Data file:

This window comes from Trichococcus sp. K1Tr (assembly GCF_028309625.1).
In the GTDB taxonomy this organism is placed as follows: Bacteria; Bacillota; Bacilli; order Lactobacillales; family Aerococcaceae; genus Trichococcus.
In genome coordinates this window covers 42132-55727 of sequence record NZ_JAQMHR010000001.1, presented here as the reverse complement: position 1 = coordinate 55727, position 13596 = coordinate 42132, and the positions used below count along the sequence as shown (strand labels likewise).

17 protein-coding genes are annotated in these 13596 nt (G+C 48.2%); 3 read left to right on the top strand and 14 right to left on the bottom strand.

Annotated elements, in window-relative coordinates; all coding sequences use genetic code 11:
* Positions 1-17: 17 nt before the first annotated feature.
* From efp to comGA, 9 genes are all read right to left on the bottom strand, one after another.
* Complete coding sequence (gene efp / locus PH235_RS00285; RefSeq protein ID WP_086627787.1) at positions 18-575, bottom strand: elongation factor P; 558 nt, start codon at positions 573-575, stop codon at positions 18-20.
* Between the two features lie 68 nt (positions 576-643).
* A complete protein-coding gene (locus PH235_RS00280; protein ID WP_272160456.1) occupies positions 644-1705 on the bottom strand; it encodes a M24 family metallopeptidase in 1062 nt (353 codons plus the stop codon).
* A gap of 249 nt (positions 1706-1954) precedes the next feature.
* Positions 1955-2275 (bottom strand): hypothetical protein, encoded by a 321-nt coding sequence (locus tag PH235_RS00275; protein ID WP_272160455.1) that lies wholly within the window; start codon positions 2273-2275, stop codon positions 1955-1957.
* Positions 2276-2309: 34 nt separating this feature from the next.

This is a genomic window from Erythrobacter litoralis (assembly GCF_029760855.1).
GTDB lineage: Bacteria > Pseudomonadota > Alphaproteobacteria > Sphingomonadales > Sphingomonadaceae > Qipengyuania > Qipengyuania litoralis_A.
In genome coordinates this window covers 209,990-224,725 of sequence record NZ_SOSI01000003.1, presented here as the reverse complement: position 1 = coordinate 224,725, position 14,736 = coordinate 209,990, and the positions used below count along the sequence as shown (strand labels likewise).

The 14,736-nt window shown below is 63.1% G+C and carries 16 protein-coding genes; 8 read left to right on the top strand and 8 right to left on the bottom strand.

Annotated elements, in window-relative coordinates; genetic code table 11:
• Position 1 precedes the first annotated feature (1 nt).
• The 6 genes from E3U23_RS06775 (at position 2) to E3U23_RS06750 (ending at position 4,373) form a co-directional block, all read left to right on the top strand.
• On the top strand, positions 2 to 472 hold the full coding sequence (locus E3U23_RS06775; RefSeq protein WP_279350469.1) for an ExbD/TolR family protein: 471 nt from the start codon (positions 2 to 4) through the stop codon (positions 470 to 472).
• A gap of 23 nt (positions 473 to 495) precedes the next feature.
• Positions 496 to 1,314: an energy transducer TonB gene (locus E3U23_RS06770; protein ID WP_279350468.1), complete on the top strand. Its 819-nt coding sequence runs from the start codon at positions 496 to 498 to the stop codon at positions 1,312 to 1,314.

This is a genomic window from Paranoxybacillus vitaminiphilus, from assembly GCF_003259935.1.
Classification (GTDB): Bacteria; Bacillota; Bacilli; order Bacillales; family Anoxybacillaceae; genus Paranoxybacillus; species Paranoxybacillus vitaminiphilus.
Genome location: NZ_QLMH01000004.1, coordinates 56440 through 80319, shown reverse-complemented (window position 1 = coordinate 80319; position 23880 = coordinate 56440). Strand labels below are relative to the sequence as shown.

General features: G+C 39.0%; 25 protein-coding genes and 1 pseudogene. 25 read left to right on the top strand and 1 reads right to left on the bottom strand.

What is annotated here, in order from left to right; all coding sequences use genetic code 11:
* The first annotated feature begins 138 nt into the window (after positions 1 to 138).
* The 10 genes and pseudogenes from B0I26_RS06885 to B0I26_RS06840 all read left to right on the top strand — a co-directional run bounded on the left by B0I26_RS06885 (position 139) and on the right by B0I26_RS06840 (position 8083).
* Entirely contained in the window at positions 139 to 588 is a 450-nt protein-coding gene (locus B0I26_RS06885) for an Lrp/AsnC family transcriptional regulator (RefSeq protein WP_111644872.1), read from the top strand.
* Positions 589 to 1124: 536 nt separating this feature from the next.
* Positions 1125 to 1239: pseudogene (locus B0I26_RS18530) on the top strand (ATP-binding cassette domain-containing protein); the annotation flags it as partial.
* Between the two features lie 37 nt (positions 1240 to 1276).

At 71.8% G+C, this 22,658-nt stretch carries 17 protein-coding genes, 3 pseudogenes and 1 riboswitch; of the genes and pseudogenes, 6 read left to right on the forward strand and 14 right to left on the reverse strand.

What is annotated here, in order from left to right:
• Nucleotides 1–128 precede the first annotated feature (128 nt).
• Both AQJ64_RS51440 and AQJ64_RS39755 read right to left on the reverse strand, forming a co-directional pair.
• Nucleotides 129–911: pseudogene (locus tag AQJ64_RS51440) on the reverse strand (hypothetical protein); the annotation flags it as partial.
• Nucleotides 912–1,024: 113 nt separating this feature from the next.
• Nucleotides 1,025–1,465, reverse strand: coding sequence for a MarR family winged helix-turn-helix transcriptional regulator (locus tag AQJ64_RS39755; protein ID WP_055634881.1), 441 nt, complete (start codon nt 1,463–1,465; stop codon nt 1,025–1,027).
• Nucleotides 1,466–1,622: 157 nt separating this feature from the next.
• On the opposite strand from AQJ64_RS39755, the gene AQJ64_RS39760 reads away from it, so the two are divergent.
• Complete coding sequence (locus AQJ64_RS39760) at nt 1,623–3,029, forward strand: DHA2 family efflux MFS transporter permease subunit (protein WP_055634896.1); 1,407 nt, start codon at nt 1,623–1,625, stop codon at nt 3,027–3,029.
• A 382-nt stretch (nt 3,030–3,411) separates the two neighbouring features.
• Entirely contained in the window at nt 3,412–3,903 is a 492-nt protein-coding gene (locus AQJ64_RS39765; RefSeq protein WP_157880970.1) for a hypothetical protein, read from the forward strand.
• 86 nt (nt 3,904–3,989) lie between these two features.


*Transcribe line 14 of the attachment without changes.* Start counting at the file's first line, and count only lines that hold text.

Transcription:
This is a genomic window from Erythrobacter litoralis (assembly GCF_029760855.1).